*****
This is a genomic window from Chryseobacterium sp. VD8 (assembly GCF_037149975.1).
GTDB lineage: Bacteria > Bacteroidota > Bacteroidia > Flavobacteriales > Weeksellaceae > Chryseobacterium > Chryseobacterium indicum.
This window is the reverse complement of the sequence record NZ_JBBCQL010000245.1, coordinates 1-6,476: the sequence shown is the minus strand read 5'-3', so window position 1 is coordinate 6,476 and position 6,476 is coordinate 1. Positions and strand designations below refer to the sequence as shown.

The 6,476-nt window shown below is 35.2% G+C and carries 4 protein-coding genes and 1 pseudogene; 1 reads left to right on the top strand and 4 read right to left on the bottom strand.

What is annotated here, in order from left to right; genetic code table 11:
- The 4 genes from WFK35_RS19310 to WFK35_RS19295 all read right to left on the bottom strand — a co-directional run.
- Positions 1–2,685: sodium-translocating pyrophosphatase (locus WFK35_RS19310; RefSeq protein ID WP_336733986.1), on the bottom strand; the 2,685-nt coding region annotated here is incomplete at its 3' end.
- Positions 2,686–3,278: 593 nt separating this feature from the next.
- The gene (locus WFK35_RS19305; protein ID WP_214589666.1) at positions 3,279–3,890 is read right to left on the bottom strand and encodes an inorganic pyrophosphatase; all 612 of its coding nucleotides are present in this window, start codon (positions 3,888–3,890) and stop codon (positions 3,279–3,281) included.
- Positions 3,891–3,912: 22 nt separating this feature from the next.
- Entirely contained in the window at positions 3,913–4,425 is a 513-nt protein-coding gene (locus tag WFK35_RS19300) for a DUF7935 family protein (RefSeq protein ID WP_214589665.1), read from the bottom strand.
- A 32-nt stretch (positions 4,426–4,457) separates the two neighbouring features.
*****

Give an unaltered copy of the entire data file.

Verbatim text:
This is a genomic window from Chryseobacterium sp. VD8 (assembly GCF_037149975.1).
GTDB lineage: Bacteria > Bacteroidota > Bacteroidia > Flavobacteriales > Weeksellaceae > Chryseobacterium > Chryseobacterium indicum.
This window is the reverse complement of the sequence record NZ_JBBCQL010000245.1, coordinates 1-6,476: the sequence shown is the minus strand read 5'-3', so window position 1 is coordinate 6,476 and position 6,476 is coordinate 1. Positions and strand designations below refer to the sequence as shown.

The 6,476-nt window shown below is 35.2% G+C and carries 4 protein-coding genes and 1 pseudogene; 1 reads left to right on the top strand and 4 read right to left on the bottom strand.

What is annotated here, in order from left to right; genetic code table 11:
- The 4 genes from WFK35_RS19310 to WFK35_RS19295 all read right to left on the bottom strand — a co-directional run.
- Positions 1–2,685: sodium-translocating pyrophosphatase (locus WFK35_RS19310; RefSeq protein ID WP_336733986.1), on the bottom strand; the 2,685-nt coding region annotated here is incomplete at its 3' end.
- Positions 2,686–3,278: 593 nt separating this feature from the next.
- The gene (locus WFK35_RS19305; protein ID WP_214589666.1) at positions 3,279–3,890 is read right to left on the bottom strand and encodes an inorganic pyrophosphatase; all 612 of its coding nucleotides are present in this window, start codon (positions 3,888–3,890) and stop codon (positions 3,279–3,281) included.
- Positions 3,891–3,912: 22 nt separating this feature from the next.
- Entirely contained in the window at positions 3,913–4,425 is a 513-nt protein-coding gene (locus tag WFK35_RS19300) for a DUF7935 family protein (RefSeq protein ID WP_214589665.1), read from the bottom strand.
- A 32-nt stretch (positions 4,426–4,457) separates the two neighbouring features.